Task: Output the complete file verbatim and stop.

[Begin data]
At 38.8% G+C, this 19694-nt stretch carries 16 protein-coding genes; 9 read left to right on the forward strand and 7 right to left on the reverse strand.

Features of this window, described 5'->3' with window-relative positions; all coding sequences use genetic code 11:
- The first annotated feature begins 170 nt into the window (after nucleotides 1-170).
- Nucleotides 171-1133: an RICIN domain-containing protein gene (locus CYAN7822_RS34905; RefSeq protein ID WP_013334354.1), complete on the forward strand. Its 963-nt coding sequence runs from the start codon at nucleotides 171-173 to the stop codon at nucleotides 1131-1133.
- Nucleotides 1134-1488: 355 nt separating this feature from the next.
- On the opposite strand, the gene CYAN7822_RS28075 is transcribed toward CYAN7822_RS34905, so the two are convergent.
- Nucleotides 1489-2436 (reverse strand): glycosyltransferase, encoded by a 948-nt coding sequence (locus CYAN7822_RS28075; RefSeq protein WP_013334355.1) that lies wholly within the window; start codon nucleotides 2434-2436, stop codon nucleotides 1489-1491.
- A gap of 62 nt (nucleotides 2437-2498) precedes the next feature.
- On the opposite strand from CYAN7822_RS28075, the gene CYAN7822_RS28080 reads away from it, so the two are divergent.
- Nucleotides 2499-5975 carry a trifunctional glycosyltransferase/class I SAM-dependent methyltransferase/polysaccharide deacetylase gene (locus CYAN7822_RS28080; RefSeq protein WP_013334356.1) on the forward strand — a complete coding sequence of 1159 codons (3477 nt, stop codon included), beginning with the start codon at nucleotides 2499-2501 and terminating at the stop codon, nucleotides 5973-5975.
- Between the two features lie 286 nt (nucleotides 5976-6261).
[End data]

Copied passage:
At 38.8% G+C, this 19694-nt stretch carries 16 protein-coding genes; 9 read left to right on the forward strand and 7 right to left on the reverse strand.

Features of this window, described 5'->3' with window-relative positions; all coding sequences use genetic code 11:
- The first annotated feature begins 170 nt into the window (after nucleotides 1-170).
- Nucleotides 171-1133: an RICIN domain-containing protein gene (locus CYAN7822_RS34905; RefSeq protein ID WP_013334354.1), complete on the forward strand. Its 963-nt coding sequence runs from the start codon at nucleotides 171-173 to the stop codon at nucleotides 1131-1133.
- Nucleotides 1134-1488: 355 nt separating this feature from the next.
- On the opposite strand, the gene CYAN7822_RS28075 is transcribed toward CYAN7822_RS34905, so the two are convergent.
- Nucleotides 1489-2436 (reverse strand): glycosyltransferase, encoded by a 948-nt coding sequence (locus CYAN7822_RS28075; RefSeq protein WP_013334355.1) that lies wholly within the window; start codon nucleotides 2434-2436, stop codon nucleotides 1489-1491.
- A gap of 62 nt (nucleotides 2437-2498) precedes the next feature.
- On the opposite strand from CYAN7822_RS28075, the gene CYAN7822_RS28080 reads away from it, so the two are divergent.
- Nucleotides 2499-5975 carry a trifunctional glycosyltransferase/class I SAM-dependent methyltransferase/polysaccharide deacetylase gene (locus CYAN7822_RS28080; RefSeq protein WP_013334356.1) on the forward strand — a complete coding sequence of 1159 codons (3477 nt, stop codon included), beginning with the start codon at nucleotides 2499-2501 and terminating at the stop codon, nucleotides 5973-5975.
- Between the two features lie 286 nt (nucleotides 5976-6261).